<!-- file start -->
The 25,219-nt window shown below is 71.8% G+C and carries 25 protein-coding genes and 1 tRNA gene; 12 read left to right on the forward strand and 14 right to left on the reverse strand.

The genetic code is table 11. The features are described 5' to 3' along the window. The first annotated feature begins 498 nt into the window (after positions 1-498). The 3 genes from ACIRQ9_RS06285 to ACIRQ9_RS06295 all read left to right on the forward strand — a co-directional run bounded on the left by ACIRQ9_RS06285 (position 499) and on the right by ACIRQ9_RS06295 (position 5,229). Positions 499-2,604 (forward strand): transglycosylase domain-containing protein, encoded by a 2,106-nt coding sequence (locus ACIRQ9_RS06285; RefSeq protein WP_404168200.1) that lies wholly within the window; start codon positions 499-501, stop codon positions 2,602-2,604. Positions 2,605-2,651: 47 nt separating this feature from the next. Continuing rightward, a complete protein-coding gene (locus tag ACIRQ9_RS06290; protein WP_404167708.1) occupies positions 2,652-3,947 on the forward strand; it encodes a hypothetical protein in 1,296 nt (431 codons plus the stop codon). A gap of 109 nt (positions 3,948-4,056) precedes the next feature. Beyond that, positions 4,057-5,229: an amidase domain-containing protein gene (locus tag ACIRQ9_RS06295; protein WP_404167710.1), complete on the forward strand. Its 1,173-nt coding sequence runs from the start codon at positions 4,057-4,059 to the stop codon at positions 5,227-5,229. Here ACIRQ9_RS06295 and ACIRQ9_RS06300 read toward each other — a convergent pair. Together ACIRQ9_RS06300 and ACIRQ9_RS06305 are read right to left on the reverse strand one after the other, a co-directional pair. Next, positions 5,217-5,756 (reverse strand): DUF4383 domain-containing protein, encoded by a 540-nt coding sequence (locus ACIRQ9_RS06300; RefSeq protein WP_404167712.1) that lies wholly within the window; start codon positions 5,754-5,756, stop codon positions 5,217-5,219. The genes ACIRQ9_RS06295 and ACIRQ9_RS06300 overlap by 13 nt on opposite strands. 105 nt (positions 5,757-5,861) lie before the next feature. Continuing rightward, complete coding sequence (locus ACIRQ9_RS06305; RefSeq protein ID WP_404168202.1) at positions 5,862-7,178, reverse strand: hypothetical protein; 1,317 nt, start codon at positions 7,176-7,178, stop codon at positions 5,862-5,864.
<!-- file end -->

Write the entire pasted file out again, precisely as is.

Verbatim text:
The 25,219-nt window shown below is 71.8% G+C and carries 25 protein-coding genes and 1 tRNA gene; 12 read left to right on the forward strand and 14 right to left on the reverse strand.

The genetic code is table 11. The features are described 5' to 3' along the window. The first annotated feature begins 498 nt into the window (after positions 1-498). The 3 genes from ACIRQ9_RS06285 to ACIRQ9_RS06295 all read left to right on the forward strand — a co-directional run bounded on the left by ACIRQ9_RS06285 (position 499) and on the right by ACIRQ9_RS06295 (position 5,229). Positions 499-2,604 (forward strand): transglycosylase domain-containing protein, encoded by a 2,106-nt coding sequence (locus ACIRQ9_RS06285; RefSeq protein WP_404168200.1) that lies wholly within the window; start codon positions 499-501, stop codon positions 2,602-2,604. Positions 2,605-2,651: 47 nt separating this feature from the next. Continuing rightward, a complete protein-coding gene (locus tag ACIRQ9_RS06290; protein WP_404167708.1) occupies positions 2,652-3,947 on the forward strand; it encodes a hypothetical protein in 1,296 nt (431 codons plus the stop codon). A gap of 109 nt (positions 3,948-4,056) precedes the next feature. Beyond that, positions 4,057-5,229: an amidase domain-containing protein gene (locus tag ACIRQ9_RS06295; protein WP_404167710.1), complete on the forward strand. Its 1,173-nt coding sequence runs from the start codon at positions 4,057-4,059 to the stop codon at positions 5,227-5,229. Here ACIRQ9_RS06295 and ACIRQ9_RS06300 read toward each other — a convergent pair. Together ACIRQ9_RS06300 and ACIRQ9_RS06305 are read right to left on the reverse strand one after the other, a co-directional pair. Next, positions 5,217-5,756 (reverse strand): DUF4383 domain-containing protein, encoded by a 540-nt coding sequence (locus ACIRQ9_RS06300; RefSeq protein WP_404167712.1) that lies wholly within the window; start codon positions 5,754-5,756, stop codon positions 5,217-5,219. The genes ACIRQ9_RS06295 and ACIRQ9_RS06300 overlap by 13 nt on opposite strands. 105 nt (positions 5,757-5,861) lie before the next feature. Continuing rightward, complete coding sequence (locus ACIRQ9_RS06305; RefSeq protein ID WP_404168202.1) at positions 5,862-7,178, reverse strand: hypothetical protein; 1,317 nt, start codon at positions 7,176-7,178, stop codon at positions 5,862-5,864.